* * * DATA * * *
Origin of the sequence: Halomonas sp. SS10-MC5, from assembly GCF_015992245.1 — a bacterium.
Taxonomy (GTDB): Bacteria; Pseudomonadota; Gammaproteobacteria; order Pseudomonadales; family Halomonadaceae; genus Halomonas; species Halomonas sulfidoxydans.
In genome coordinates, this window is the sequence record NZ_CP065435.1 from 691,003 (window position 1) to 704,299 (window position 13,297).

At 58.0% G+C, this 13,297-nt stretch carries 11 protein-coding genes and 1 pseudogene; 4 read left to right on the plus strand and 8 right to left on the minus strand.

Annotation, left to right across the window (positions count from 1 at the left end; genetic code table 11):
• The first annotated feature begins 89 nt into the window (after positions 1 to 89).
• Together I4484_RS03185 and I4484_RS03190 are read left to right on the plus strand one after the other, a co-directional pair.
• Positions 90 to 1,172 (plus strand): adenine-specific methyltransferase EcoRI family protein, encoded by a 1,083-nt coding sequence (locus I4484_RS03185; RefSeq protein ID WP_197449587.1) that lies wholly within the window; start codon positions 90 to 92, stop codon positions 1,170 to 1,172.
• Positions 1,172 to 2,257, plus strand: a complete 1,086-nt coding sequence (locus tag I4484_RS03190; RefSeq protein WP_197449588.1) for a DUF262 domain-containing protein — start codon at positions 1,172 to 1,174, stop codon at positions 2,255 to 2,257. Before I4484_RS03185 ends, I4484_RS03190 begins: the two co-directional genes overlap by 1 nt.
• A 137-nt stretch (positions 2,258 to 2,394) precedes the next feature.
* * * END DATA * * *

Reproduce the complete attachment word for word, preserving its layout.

Origin of the sequence: Halomonas sp. SS10-MC5, from assembly GCF_015992245.1 — a bacterium.
Taxonomy (GTDB): Bacteria; Pseudomonadota; Gammaproteobacteria; order Pseudomonadales; family Halomonadaceae; genus Halomonas; species Halomonas sulfidoxydans.
In genome coordinates, this window is the sequence record NZ_CP065435.1 from 691,003 (window position 1) to 704,299 (window position 13,297).

At 58.0% G+C, this 13,297-nt stretch carries 11 protein-coding genes and 1 pseudogene; 4 read left to right on the plus strand and 8 right to left on the minus strand.

Annotation, left to right across the window (positions count from 1 at the left end; genetic code table 11):
• The first annotated feature begins 89 nt into the window (after positions 1 to 89).
• Together I4484_RS03185 and I4484_RS03190 are read left to right on the plus strand one after the other, a co-directional pair.
• Positions 90 to 1,172 (plus strand): adenine-specific methyltransferase EcoRI family protein, encoded by a 1,083-nt coding sequence (locus I4484_RS03185; RefSeq protein ID WP_197449587.1) that lies wholly within the window; start codon positions 90 to 92, stop codon positions 1,170 to 1,172.
• Positions 1,172 to 2,257, plus strand: a complete 1,086-nt coding sequence (locus tag I4484_RS03190; RefSeq protein WP_197449588.1) for a DUF262 domain-containing protein — start codon at positions 1,172 to 1,174, stop codon at positions 2,255 to 2,257. Before I4484_RS03185 ends, I4484_RS03190 begins: the two co-directional genes overlap by 1 nt.
• A 137-nt stretch (positions 2,258 to 2,394) precedes the next feature.